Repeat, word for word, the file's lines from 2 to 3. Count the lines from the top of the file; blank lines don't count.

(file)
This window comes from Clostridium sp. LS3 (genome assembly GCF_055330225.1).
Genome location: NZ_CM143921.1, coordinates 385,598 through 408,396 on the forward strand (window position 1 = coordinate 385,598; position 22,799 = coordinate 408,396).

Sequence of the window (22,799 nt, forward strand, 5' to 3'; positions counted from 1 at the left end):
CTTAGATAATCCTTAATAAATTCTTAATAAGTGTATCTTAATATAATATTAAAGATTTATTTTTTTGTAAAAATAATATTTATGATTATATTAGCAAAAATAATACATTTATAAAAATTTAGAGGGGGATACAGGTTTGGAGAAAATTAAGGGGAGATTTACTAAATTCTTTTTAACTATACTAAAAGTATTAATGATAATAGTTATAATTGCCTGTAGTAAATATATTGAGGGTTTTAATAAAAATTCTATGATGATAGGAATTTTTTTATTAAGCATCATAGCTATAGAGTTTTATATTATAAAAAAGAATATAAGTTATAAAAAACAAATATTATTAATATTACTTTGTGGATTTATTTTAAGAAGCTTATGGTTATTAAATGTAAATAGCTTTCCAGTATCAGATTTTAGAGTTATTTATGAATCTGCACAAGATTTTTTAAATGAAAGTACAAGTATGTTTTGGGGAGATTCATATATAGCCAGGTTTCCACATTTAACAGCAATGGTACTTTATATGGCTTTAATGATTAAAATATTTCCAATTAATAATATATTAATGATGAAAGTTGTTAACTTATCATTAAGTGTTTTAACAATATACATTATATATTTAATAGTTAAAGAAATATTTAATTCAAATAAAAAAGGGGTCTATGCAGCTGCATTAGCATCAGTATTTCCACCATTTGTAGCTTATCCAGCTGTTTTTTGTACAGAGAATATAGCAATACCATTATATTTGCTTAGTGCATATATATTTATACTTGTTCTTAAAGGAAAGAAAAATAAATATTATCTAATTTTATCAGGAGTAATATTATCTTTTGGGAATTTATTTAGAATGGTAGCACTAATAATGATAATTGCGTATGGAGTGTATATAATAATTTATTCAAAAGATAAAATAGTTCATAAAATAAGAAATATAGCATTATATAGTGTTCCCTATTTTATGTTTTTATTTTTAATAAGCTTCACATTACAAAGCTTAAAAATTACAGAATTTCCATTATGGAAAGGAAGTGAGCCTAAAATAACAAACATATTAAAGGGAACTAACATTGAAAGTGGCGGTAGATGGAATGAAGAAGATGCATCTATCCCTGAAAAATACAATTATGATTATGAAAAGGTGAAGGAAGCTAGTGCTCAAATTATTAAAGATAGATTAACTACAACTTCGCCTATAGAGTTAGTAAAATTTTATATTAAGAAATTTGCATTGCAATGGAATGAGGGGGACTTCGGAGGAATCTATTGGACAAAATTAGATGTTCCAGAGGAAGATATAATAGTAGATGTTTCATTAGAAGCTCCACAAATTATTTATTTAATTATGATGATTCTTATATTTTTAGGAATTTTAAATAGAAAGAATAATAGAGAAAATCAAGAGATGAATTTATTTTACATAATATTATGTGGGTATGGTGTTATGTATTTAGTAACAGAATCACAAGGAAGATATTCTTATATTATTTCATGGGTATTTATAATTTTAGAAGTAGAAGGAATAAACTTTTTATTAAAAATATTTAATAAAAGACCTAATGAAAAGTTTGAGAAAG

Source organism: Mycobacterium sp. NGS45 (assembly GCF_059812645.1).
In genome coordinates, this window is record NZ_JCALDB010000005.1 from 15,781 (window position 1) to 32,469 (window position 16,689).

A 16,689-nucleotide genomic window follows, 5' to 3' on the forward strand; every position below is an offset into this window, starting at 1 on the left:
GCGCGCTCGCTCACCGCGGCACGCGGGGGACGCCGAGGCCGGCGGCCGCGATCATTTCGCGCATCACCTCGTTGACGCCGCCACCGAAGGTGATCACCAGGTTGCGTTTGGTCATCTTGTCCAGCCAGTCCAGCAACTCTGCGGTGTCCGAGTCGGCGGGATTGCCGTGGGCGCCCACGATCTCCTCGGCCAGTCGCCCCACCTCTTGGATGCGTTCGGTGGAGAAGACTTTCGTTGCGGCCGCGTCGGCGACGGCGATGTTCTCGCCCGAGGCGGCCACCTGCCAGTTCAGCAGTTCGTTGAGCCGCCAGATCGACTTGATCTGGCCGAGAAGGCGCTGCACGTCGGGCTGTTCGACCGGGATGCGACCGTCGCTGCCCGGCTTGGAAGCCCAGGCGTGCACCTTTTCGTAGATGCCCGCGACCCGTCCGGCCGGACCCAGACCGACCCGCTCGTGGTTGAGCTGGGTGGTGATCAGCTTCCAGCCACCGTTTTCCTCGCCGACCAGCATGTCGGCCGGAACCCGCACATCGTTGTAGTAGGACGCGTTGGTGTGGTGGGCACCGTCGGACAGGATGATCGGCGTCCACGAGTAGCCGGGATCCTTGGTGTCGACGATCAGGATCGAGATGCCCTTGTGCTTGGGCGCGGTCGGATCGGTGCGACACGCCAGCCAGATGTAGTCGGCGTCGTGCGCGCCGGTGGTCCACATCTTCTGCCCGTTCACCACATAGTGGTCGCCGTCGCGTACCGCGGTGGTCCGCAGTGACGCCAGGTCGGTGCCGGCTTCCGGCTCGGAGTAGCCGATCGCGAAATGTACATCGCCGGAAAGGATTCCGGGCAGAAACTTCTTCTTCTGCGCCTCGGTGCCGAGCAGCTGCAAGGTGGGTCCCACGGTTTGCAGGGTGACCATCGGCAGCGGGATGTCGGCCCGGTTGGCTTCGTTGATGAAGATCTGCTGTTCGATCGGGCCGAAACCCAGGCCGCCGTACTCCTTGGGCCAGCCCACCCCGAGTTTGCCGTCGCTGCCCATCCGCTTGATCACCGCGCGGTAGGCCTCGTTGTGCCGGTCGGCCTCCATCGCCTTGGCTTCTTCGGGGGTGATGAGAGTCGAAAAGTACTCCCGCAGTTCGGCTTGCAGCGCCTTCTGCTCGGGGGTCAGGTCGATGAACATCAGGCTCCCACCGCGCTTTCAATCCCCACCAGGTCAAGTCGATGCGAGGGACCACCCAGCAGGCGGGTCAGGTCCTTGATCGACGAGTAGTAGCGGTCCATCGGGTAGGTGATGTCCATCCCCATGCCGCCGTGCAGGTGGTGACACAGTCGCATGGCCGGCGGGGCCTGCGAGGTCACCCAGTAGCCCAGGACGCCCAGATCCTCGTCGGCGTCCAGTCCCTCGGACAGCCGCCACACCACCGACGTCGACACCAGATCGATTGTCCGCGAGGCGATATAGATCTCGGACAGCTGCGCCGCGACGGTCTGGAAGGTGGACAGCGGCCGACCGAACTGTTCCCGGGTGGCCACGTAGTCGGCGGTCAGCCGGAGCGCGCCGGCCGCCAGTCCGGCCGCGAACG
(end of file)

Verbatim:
Genome location: NZ_CM143921.1, coordinates 385,598 through 408,396 on the forward strand (window position 1 = coordinate 385,598; position 22,799 = coordinate 408,396).

Sequence of the window (22,799 nt, forward strand, 5' to 3'; positions counted from 1 at the left end):